I generally have opportunities for undergraduate and graduate students, pending resource availability. Undergraduate students can get course credit or work for pay (when available). Graduate students in the chemistry department who are interested in research can come by and talk to me to discuss opportunities and funding status. All interested students are invited to come by my office or e-mail me.
Summary: My research interests are diverse but focus primarily on DNA damage and/or protein binding by drugs and toxic substances. Experimentally, we use a variety of techniques, including: basic organic and inorganic synthesis, NMR spectroscopy, mass spectrometry, gel electrophoresis, HPLC, and computer (molecular mechanics) calculations.
Interaction of platinum compounds with DNA and/or protein residues
Cisplatin, cis-Pt(NH3)2Cl2, is a widely used anticancer drug. It has shown remarkable success with certain types of cancers, namely testicular and ovarian cancers. Oxaliplatin is a third-generation drug that has been approved for colorectal cancers. Thus, the reactions of platinum compounds with biological targets are of significant biological interest. Reaction can occur with DNA, RNA, or proteins, the former being the key target responsible for anticancer activity.
We are studying the effects of the size and shape of the platinum complex on the formation of DNA and protein adducts. We have developed parameters that will allow us to use molecular mechanics calculations to generate computer models of complexes between platinum and methionine residues (a key amino acid target in proteins), and we are using parameters developed previously for platinum and guanine (the primary site of platinum reaction in DNA). These calculations are being used to predict the effect of the size of the platinum complex on the stability of guanine and methionine complexes.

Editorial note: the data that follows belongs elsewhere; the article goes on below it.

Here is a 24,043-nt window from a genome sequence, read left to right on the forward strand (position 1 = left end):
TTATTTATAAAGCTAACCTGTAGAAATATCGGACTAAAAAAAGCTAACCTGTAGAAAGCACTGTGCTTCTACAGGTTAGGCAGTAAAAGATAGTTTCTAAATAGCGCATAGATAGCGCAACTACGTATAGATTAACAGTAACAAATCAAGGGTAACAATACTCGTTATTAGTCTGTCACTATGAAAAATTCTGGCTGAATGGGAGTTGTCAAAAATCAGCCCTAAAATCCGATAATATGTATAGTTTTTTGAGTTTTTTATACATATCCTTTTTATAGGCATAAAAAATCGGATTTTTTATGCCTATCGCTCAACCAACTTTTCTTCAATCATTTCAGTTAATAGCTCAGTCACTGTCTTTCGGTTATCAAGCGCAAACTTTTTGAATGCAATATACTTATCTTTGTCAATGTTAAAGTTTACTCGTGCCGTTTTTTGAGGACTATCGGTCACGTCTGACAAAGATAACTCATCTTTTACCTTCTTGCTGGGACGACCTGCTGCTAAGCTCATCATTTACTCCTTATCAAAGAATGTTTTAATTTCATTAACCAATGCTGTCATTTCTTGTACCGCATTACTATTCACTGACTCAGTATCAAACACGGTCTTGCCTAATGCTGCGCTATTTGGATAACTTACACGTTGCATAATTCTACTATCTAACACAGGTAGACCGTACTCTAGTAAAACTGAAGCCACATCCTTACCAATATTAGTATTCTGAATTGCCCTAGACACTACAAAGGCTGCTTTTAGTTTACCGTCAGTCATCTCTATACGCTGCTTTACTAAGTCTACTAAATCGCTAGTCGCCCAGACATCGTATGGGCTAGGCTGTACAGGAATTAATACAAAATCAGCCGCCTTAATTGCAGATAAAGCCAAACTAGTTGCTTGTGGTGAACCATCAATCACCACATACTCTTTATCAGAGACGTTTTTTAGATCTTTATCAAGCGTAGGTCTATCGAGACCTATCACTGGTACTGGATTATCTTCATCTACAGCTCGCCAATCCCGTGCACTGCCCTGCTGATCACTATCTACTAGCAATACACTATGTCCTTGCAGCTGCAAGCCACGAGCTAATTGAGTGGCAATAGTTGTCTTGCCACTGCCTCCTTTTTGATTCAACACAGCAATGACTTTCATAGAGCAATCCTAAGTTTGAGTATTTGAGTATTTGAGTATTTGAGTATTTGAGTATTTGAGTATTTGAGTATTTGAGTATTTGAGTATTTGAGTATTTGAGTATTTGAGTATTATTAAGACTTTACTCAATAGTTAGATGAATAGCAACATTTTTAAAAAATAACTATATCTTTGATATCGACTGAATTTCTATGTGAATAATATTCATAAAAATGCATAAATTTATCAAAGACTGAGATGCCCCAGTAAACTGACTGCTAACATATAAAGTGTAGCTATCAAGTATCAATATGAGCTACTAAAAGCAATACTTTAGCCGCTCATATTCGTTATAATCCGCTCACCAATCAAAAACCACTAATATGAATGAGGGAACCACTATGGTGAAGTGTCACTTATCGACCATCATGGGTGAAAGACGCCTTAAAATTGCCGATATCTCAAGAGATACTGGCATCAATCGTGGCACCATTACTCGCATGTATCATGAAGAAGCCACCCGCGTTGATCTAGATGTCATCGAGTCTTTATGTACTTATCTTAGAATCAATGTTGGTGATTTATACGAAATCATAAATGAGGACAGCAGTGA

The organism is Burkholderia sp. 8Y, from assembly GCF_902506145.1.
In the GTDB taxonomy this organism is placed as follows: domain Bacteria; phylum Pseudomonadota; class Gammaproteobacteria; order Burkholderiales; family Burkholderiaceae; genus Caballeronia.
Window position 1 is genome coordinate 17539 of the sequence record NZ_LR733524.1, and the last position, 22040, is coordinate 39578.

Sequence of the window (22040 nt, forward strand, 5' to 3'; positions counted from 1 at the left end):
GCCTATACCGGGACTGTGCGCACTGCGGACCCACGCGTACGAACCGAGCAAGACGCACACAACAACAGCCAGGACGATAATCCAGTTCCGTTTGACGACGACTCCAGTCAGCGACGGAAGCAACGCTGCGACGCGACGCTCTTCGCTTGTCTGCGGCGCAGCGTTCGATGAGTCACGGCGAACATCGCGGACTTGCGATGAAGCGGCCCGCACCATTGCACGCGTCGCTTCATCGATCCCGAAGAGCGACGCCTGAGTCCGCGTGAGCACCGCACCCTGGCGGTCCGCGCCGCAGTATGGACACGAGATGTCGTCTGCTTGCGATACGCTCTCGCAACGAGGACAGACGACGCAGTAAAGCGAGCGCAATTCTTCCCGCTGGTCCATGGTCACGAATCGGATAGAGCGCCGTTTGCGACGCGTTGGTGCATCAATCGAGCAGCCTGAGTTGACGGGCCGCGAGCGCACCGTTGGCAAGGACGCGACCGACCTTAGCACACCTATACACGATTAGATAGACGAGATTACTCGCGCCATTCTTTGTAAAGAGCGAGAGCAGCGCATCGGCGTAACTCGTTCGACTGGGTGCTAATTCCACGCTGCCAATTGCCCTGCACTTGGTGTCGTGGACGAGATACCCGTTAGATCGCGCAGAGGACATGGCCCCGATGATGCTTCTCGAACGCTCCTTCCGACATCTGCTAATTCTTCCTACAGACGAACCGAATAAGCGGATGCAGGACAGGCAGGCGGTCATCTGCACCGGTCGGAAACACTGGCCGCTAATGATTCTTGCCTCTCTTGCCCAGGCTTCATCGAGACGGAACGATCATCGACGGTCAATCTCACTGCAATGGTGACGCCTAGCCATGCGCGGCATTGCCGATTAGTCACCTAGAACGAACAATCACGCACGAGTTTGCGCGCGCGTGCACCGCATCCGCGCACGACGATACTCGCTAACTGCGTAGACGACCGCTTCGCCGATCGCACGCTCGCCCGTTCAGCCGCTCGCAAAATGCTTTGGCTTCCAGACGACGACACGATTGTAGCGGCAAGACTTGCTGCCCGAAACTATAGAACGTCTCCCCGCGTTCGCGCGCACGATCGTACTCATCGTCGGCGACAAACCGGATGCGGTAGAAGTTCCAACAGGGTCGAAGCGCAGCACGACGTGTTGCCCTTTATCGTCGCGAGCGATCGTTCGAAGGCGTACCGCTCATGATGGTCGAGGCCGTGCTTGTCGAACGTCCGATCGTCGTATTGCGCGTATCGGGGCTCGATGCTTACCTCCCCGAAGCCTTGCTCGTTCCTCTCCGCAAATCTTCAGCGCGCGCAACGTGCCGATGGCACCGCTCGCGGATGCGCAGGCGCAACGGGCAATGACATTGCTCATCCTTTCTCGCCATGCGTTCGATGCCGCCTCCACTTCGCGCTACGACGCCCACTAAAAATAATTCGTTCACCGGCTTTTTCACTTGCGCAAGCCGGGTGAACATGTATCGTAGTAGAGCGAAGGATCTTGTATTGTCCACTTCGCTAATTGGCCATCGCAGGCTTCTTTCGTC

Experimentally, we have synthesized selected cisplatin analogs. We have reacted these analogs with amino acid and nucleotide derivatives and characterized the products, primarily with NMR spectroscopy, HPLC, and LC/MS. We will be testing the biological activity of many of these compounds to look for trends in toxicity and/or cellular uptake.
Collaborators: Dr. Blairanne Williams (WKU), Dr. Michael Smith (WKU)
Stabilization of polyunsaturated fatty acids
In collaboration with Dr. John Khouryieh (Principal Investigator), we are looking at methods to stabilize polyunsaturated fatty acids for food applications. This project utilizes a number of different techniques combining both chemistry and food science research areas.